The first thing I want to talk about is the humour, as I never expected this book to be so funny. I genuinely laughed out loud more than once and Freize is one of the most comedic characters I’ve come across in a while. His relationship with Luca was one of my favourite elements of the story – they reminded me a little of Jon Snow and Sam Tarly in the Game of Thrones series but Freize and Ishraq's relationship is definitely one to watch in future books, I think those two could make an excellent team. Freize was far and away my favourite character; he’s smart, hilarious but also sweet, especially as the book moves into the last third and we see the goodness and kindness in him, when most characters display their bad side.
To prove my point that Freize is a comedy genius, I want to share my favourite quotation, taken from page 174 of the UK proof:
'Never eaten anything that couldn't be speared on the tip of a dagger,' Freize offered from the doorway.
'Enough,' Luca advised this most interfering servant.
'Or sucked it up,' Freize said. He paused for a moment, to explain more clearly. 'If soup.'
"'If soup!'" Luca turned on him wrathfully. "'If soup!" For God's sake, be silent. No, better still, wait in the kitchen.'
'Keeping the door,' Freize said, motioning that his work was essential. 'Keeping the door from intruders.'
'God knows, I would rather have an intruder, I would rather have a band of brigands burst in, than have you commenting on everything that takes place.'
Freize shook his head in remorse and once again folded lower lip over upper lip to indicate his future silence. 'Like the grave,' he said to Luca. 'You go on. Doing well: probing but respectful. Don't mind me.'
Even though I was completely engrossed in the story, I couldn’t help but make some technical notes about the sheer perfection that is Gregory’s pacing. She used snappy, short sentences to increase the pace in the action scenes and long, flowing paragraphs of gorgeous description during the more sedate moments. Anyone who knows me knows I do appreciate a well paced novel! Little things, and all that.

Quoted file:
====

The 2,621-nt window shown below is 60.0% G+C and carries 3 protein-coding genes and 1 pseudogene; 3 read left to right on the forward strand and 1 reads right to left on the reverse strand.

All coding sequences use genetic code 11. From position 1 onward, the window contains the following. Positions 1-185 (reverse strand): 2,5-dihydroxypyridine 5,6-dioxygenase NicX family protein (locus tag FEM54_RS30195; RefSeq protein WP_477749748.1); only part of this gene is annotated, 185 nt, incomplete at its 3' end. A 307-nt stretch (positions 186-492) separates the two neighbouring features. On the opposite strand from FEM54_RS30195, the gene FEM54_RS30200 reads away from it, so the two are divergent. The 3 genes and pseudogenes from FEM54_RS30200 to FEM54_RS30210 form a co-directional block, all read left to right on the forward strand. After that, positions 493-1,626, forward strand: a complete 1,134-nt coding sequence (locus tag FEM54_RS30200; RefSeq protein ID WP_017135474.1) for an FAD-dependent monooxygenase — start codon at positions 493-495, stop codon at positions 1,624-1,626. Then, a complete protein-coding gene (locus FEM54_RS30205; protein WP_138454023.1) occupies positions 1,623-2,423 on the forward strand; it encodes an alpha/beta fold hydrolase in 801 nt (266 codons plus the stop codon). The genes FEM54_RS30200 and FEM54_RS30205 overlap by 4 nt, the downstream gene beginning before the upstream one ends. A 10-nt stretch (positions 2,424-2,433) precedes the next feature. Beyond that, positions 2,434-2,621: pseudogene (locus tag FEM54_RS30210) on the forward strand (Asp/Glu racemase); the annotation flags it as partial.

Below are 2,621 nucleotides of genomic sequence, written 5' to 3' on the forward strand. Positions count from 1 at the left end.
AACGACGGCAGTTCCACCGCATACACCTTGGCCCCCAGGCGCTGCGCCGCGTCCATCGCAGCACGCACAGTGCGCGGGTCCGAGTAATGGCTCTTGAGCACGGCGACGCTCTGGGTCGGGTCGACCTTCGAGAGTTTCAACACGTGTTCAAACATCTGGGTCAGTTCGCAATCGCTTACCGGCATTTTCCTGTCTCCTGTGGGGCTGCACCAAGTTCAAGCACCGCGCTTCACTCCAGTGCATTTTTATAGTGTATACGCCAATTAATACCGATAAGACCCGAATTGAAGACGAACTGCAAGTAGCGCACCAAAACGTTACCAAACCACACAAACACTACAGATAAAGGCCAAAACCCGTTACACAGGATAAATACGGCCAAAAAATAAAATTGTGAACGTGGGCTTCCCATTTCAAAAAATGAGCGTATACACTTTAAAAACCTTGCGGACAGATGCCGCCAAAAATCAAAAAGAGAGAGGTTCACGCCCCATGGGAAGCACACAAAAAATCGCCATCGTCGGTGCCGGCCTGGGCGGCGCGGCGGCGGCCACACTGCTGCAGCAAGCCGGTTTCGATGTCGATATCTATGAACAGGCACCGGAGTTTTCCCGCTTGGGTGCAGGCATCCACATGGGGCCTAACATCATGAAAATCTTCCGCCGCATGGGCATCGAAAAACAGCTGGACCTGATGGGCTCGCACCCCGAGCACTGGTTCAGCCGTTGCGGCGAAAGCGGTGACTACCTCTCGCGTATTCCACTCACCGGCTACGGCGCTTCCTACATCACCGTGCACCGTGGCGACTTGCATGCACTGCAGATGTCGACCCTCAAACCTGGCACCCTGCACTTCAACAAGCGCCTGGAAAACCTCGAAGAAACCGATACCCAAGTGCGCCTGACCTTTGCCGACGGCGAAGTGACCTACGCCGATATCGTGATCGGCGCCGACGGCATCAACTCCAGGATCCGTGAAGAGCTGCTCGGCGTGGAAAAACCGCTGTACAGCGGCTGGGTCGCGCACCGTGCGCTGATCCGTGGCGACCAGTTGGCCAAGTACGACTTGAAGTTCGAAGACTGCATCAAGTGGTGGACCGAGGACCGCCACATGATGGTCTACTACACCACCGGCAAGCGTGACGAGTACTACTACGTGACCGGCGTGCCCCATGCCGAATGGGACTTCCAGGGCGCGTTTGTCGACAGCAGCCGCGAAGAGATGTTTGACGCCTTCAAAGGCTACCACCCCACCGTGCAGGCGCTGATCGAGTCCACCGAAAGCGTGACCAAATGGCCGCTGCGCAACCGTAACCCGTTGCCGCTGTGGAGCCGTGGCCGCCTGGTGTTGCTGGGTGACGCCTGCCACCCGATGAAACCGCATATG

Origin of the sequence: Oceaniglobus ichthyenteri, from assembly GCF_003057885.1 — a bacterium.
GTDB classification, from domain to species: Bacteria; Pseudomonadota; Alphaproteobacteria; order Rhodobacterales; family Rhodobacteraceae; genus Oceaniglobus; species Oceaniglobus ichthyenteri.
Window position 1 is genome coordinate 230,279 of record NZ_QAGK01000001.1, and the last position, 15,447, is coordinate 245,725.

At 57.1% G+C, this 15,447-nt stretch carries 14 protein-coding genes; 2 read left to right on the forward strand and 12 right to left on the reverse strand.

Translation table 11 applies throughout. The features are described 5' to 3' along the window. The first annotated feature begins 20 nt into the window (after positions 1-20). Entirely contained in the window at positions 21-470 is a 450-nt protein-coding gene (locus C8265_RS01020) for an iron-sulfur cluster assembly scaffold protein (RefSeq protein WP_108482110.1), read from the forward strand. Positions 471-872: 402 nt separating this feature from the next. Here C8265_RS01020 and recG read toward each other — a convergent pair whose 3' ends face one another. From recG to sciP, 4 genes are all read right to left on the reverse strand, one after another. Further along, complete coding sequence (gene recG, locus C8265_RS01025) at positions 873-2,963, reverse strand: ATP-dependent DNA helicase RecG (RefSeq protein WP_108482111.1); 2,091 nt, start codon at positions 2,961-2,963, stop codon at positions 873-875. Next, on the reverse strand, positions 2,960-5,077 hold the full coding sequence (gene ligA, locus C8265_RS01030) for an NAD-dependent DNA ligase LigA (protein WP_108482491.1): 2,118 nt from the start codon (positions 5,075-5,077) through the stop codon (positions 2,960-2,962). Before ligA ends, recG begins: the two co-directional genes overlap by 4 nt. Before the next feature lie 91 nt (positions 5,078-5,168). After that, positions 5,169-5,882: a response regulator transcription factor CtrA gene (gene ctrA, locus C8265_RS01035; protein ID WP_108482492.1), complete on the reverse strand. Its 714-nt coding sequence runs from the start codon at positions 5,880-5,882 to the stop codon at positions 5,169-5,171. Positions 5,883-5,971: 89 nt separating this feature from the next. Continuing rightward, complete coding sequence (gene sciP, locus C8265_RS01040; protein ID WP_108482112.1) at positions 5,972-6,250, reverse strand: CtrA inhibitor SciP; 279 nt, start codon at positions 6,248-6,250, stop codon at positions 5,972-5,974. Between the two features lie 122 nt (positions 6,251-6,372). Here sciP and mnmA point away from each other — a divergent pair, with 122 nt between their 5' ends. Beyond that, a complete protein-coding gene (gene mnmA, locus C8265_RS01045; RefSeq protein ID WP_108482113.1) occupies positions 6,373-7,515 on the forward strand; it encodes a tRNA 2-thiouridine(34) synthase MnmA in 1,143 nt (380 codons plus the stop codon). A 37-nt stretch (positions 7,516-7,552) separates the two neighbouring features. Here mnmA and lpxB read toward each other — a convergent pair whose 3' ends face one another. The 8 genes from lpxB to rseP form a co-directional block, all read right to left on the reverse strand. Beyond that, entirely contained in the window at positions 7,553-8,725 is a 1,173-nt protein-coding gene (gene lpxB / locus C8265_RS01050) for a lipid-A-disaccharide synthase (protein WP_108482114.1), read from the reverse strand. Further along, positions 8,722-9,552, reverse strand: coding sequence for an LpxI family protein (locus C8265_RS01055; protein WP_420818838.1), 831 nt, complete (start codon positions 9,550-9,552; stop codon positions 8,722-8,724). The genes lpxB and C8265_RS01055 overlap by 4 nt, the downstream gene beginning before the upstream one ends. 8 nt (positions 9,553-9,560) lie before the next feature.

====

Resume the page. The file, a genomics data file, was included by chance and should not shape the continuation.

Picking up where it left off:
I touched on this earlier on in this post but I just want to mention again how visual Changeling is. There are so many scenes and locations that I saw so clearly in my mind and I think it’s a huge strength of Gregory’s that she gives us just the right amount of description to set the scene but pulls back enough to let the reader add in their own little details about the setting. I would love to see this on the big screen, there are so many elements that I know would work brilliantly, so fingers crossed for that.
Even though Changeling is the first book in a series I didn’t feel like we were left with a huge cliffhanger that was written purely to entice us into buying the next book. Although it’s clear that the overall story arc isn’t over, there are two wonderful stories in Changeling that make it a self-contained novel that could be picked up as a standalone. I’ll absolutely be racing to get the next book in the series but it was nice to read the first installment without feeling as though I was short changed by the ending.
Changeling is a breath of fresh air among the stacks of dystopia and paranormal series that are still dominating the YA marketplace. Books like this are exactly what we need more of: Engaging from beginning to end, wonderfully written and penned by an author who clearly adores her craft and knows her story and characters inside out.
First line: 'The hammering on the door shot him into wakefulness like a handgun going off in his face.'
Total: 18/20 (A)